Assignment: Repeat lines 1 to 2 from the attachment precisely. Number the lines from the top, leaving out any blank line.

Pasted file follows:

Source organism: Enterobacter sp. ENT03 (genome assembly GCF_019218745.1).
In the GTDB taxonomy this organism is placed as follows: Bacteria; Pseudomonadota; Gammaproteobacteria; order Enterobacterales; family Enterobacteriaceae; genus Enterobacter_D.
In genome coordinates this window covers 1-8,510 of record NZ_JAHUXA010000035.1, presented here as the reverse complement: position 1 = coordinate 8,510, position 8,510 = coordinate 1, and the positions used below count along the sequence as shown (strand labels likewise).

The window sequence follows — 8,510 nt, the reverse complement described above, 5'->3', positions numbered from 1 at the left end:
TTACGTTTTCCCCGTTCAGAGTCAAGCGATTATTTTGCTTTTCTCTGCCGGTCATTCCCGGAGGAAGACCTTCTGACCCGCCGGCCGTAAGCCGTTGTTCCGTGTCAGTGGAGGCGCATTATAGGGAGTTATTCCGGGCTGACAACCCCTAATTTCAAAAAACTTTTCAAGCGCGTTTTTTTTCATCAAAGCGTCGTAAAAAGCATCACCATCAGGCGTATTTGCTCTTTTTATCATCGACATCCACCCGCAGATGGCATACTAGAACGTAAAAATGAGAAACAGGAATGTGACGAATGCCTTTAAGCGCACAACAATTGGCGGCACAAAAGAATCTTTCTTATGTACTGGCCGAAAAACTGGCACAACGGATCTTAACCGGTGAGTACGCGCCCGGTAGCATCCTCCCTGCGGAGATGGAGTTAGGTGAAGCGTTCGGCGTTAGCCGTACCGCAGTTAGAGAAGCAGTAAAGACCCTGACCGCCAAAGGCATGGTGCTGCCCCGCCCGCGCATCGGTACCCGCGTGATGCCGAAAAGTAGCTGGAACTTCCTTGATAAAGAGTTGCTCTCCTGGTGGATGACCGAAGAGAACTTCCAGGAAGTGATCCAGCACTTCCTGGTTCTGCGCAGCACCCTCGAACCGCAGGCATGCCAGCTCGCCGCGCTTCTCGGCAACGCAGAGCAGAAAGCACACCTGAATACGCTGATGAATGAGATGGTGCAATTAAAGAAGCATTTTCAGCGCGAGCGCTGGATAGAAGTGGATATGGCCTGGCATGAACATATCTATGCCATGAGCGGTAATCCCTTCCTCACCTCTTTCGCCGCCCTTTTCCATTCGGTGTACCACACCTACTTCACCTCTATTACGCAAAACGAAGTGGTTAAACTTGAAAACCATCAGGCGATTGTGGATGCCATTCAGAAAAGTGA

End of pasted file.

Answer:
Source organism: Enterobacter sp. ENT03 (genome assembly GCF_019218745.1).
In the GTDB taxonomy this organism is placed as follows: Bacteria; Pseudomonadota; Gammaproteobacteria; order Enterobacterales; family Enterobacteriaceae; genus Enterobacter_D.